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¶ See the charging document against Staff Sgt. Frank D. Wuterich — one of eight Marines charged in last year’s Haditha killings — here. (PDF format)

WASHINGTON — Even though charges were filed Thursday against eight Marines in last year’s Haditha killings, military legal experts expect that a final resolution is still months away.

The actual trials won’t begin until after Article 32 hearings, the military equivalent of a grand jury proceeding, where prosecutors will interview the defendants and witnesses to determine what the final charges should be. That must take place within 120 days, unless the defense asks for more time.

If the allegations against the men are upheld, the charges still must go through an administrative review before trials can begin. That will be done by the commanding general assigned to the case, who will verify the charges are warranted or suggest less serious charges.

Even without other delays, trials might not start until May, the experts said.

The most serious charges facing the group are the unpremeditated murder allegations leveled against four enlisted Marines. Unlike premeditated murder, that crime does not carry the possibility of the death penalty.

Kathleen Duignan, executive director of the National Institute of Military Justice, said officials must show clear intent well before the crime to seek premeditated murder charges, and in this case they clearly felt they lacked the proof that that advance planning was involved.

“But [unpremeditated murder] is not a light charge,” she said. “The only thing off the table is the death penalty. They could all still face life in prison.”

Although the defendants won’t go to prison in the immediate future, Thursday’s charges are still a serious blow to them in the military legal process, according to Kevin Barry, a retired Coast Guard captain and former military judge.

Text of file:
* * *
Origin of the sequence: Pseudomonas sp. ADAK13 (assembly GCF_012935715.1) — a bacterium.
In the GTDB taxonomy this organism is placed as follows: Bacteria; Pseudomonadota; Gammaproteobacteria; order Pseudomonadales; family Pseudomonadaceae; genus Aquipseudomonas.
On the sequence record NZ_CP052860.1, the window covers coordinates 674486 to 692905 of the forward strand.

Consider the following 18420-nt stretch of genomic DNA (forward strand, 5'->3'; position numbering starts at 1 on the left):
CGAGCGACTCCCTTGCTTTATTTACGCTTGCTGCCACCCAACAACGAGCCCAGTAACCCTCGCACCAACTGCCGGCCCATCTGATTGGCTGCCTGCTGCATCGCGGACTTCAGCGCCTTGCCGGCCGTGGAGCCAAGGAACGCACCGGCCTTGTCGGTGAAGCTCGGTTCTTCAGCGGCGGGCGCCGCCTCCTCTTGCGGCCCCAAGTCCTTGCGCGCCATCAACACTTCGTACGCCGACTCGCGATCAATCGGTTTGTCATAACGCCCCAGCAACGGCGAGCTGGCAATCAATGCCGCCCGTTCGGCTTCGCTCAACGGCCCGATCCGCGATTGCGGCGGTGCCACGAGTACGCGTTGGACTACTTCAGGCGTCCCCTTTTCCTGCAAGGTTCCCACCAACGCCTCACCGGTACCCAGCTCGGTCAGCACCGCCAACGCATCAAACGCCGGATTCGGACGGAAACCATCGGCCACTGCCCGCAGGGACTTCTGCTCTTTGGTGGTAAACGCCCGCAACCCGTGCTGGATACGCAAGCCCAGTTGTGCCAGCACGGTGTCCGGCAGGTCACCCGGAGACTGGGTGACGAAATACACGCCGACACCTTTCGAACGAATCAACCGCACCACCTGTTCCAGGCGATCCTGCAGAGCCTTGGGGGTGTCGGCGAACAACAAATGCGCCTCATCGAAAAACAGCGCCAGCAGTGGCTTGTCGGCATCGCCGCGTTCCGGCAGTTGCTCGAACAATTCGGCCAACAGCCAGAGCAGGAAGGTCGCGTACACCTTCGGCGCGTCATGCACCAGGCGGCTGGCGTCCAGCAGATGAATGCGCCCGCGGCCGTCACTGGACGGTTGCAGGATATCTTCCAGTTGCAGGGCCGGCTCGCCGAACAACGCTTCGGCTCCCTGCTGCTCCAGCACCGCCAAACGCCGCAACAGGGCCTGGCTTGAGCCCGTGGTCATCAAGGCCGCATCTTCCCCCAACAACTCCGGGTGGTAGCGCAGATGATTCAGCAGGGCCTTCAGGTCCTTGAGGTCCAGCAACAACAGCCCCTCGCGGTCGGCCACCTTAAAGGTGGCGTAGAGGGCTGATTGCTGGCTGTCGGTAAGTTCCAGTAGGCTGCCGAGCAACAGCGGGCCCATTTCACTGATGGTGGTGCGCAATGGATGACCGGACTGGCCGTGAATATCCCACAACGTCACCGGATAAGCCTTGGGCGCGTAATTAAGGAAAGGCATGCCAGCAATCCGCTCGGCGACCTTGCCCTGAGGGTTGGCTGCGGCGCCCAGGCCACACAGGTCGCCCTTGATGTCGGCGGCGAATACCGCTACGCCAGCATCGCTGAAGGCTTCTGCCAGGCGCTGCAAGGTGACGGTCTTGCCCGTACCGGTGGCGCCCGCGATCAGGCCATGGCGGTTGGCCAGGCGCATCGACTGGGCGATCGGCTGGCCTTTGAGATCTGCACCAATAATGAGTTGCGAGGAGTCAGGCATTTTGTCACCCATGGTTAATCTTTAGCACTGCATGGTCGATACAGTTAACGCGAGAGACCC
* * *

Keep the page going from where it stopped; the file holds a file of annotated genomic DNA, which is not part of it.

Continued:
“These seem to be reasonable, thought-out charges,” he said. “I’ve seen cases where people were more aggressive in their charges to try to gain some tactical advantage, but that’s not what’s going on here.”

The defendants will have a chance to review exactly what evidence investigators have compiled against them once the Article 32 hearing begins.

Scott Silliman, a military law expert and professor at Duke University’s Law School, said unlike grand juries in civilian courts, which are usually secret until the end, the military’s pretrial review is open to the defense and the general public, and give the attorneys a chance to rebut the prosecution’s allegations.

“These guys actually have more rights there than they would in the civilian courts,” he said.

That’s also when defense attorneys will begin considering plea bargain offers, if they haven’t already, Silliman said.

With eight defendants, some charged with lesser offenses likely will consider deals, Duignan said, “but the ones facing the strongest charges likely won’t see any good offers.”

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